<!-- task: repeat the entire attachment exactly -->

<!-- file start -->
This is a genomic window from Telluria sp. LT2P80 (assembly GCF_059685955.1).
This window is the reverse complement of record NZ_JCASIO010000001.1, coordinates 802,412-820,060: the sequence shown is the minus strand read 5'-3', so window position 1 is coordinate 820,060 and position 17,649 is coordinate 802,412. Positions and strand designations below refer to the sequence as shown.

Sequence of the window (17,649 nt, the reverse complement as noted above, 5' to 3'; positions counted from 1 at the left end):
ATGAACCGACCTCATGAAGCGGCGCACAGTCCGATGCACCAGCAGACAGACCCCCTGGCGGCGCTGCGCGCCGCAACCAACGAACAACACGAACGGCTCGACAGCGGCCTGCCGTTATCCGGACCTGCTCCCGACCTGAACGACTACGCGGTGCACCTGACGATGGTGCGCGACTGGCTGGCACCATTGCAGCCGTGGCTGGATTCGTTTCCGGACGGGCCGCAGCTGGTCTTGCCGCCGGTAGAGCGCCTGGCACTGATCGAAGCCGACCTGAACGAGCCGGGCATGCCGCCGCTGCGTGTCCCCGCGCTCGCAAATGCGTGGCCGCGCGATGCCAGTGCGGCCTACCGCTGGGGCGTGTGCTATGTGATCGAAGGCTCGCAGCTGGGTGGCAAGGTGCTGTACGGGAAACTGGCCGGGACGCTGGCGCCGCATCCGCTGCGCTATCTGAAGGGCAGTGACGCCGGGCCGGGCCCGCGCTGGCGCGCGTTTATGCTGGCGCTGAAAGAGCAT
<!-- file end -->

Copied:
This is a genomic window from Telluria sp. LT2P80 (assembly GCF_059685955.1).
This window is the reverse complement of record NZ_JCASIO010000001.1, coordinates 802,412-820,060: the sequence shown is the minus strand read 5'-3', so window position 1 is coordinate 820,060 and position 17,649 is coordinate 802,412. Positions and strand designations below refer to the sequence as shown.

Sequence of the window (17,649 nt, the reverse complement as noted above, 5' to 3'; positions counted from 1 at the left end):
ATGAACCGACCTCATGAAGCGGCGCACAGTCCGATGCACCAGCAGACAGACCCCCTGGCGGCGCTGCGCGCCGCAACCAACGAACAACACGAACGGCTCGACAGCGGCCTGCCGTTATCCGGACCTGCTCCCGACCTGAACGACTACGCGGTGCACCTGACGATGGTGCGCGACTGGCTGGCACCATTGCAGCCGTGGCTGGATTCGTTTCCGGACGGGCCGCAGCTGGTCTTGCCGCCGGTAGAGCGCCTGGCACTGATCGAAGCCGACCTGAACGAGCCGGGCATGCCGCCGCTGCGTGTCCCCGCGCTCGCAAATGCGTGGCCGCGCGATGCCAGTGCGGCCTACCGCTGGGGCGTGTGCTATGTGATCGAAGGCTCGCAGCTGGGTGGCAAGGTGCTGTACGGGAAACTGGCCGGGACGCTGGCGCCGCATCCGCTGCGCTATCTGAAGGGCAGTGACGCCGGGCCGGGCCCGCGCTGGCGCGCGTTTATGCTGGCGCTGAAAGAGCAT